|By ANITA KUMAR. originally published on POLITICO Updated:
Biden’s meeting with Queen Elizabeth II is his first in nearly four decades.
ST. IVES, England — President Joe Biden built his political brand on being part of a working-class family from a former coal town in the hills of northeastern Pennsylvania.
On Sunday, Joe from Scranton met the queen.
Biden — alongside his wife, first lady Jill Biden, a community college teacher — had tea at Windsor Castle with Queen Elizabeth II, the British monarch who has reigned for more than 60 years, before he was to depart the United Kingdom.
It’s a presidential rite of passage. Queen Elizabeth, 95, has met every American president since World War II, with the exception of Lyndon Johnson. Biden is the first in two decades, though, to come from what he’s described as hardscrabble roots.
“It’s a mighty long ride from being Scranton Joe the Amtrak commuter to dining … with Queen Elizabeth, but they’ll get along fabulously,” presidential historian Douglas Brinkley said. “The wonderful thing about Biden is that he is comfortable with himself in any setting.”
As the Bidens arrived for tea, the president took part in an arrival ceremony under a bright blue sky on what was one of the hottest days of the year. He inspected the honor guard, walking down a line of troops, before returning to a dais to watch the military march past. Both countries’ national anthems played.
After the visit, he told reporters the queen was generous.
“I don’t think she would be insulted, but she reminded me of my mother in terms of the look of her and just the generosity,” he said, adding that he had invited her to the White House.
Biden and the queen have met at least once before, back in 1982, when he was serving as a Democratic senator from Delaware, the state his family moved to when he was 10. He traveled to the U.K. that year for a meeting of the British-American Parliamentary Group, according to a White House review of his Senate records.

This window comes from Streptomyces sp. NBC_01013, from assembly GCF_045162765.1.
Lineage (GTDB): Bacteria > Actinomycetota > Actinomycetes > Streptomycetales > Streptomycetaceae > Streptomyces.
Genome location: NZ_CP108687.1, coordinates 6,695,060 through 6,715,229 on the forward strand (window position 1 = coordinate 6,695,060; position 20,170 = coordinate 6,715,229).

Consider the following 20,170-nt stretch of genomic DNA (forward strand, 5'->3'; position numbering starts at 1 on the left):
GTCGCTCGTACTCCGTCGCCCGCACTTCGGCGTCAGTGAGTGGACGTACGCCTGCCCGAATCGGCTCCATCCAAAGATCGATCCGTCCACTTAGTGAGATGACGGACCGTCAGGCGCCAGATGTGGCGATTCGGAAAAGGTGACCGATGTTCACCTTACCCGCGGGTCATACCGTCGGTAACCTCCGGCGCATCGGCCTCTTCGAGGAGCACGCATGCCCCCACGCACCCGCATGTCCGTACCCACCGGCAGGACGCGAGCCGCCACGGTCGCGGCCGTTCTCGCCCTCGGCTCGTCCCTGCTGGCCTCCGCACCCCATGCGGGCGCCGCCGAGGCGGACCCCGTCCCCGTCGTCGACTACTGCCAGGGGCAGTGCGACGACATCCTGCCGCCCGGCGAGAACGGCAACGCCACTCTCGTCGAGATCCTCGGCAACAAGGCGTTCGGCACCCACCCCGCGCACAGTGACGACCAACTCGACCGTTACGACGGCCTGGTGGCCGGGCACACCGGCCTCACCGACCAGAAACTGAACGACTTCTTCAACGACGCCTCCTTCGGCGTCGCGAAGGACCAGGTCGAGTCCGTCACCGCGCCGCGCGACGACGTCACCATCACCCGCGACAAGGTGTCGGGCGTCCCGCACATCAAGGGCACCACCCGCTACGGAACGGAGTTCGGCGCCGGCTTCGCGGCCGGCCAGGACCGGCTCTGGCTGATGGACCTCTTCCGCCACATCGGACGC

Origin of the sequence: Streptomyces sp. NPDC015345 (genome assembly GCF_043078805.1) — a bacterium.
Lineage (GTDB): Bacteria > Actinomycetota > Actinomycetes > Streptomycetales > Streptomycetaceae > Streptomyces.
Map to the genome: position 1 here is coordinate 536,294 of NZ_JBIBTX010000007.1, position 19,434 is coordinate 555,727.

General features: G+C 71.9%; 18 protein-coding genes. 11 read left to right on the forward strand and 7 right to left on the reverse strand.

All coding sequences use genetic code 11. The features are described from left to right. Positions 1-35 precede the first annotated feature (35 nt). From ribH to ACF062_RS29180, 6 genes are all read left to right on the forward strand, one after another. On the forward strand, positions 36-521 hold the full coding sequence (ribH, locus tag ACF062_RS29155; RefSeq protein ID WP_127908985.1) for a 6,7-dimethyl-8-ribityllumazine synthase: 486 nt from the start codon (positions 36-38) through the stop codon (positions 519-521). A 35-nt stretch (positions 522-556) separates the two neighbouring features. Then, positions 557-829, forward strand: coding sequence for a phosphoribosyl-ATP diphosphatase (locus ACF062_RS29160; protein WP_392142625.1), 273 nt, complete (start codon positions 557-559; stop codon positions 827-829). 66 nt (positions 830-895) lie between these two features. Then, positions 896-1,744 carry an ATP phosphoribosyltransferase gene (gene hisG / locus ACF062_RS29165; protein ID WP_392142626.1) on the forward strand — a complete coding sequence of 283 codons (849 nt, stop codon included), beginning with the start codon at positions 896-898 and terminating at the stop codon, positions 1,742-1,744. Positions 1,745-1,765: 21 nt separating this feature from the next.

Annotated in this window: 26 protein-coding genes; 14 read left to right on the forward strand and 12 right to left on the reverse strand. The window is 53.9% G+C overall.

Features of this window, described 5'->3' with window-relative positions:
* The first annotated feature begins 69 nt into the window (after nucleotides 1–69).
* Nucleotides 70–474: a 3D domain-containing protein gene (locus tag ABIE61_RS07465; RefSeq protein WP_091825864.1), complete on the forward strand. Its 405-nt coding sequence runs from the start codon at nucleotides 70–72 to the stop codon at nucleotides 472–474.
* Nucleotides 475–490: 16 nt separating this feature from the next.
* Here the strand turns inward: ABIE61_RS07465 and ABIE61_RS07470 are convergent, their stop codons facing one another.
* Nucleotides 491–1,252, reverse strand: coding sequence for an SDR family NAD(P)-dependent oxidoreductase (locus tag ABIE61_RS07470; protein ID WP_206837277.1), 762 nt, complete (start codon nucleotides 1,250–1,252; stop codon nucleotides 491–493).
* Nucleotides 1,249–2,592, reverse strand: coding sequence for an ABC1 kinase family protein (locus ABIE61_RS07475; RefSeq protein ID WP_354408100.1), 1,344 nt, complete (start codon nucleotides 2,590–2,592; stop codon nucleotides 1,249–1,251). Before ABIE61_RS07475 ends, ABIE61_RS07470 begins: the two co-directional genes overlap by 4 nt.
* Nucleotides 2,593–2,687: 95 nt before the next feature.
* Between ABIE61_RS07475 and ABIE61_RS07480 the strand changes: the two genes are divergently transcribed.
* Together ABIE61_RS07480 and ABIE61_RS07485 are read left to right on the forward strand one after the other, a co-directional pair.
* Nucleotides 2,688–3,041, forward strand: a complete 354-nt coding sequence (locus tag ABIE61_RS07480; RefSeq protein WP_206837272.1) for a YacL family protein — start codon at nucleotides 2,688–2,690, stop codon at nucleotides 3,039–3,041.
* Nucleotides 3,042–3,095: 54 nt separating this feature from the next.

The visit on Sunday came three days after what would have been the queen’s late husband’s 100th birthday. Prince Philip, the duke of Edinburgh, died two months ago at the age of 99. It marked the queen’s first in-person meeting with a head of state since his death.
But in the U.K., the media has focused more on Biden’s Irish Roman Catholic heritage than on the queen’s lingering grief or the president’s more modest beginnings. There has been speculation that Biden’s faith might impact relations with the queen given that Brexit, which Biden opposed, could jeopardize the peace process in Northern Ireland.
“This is more a foreign policy moment than a class moment; as with so much else in the Biden presidency, it might have been different even 20 years ago, but the Irishness has been muted by the burdens of being president in 2021,” a Biden adviser said before the meeting. “He will doubtless console her on the loss of Philip, but the real question for Elizabeth’s nation is how to deal with the same kind of forces we are facing — Brexit in their case, Trumpism in ours.”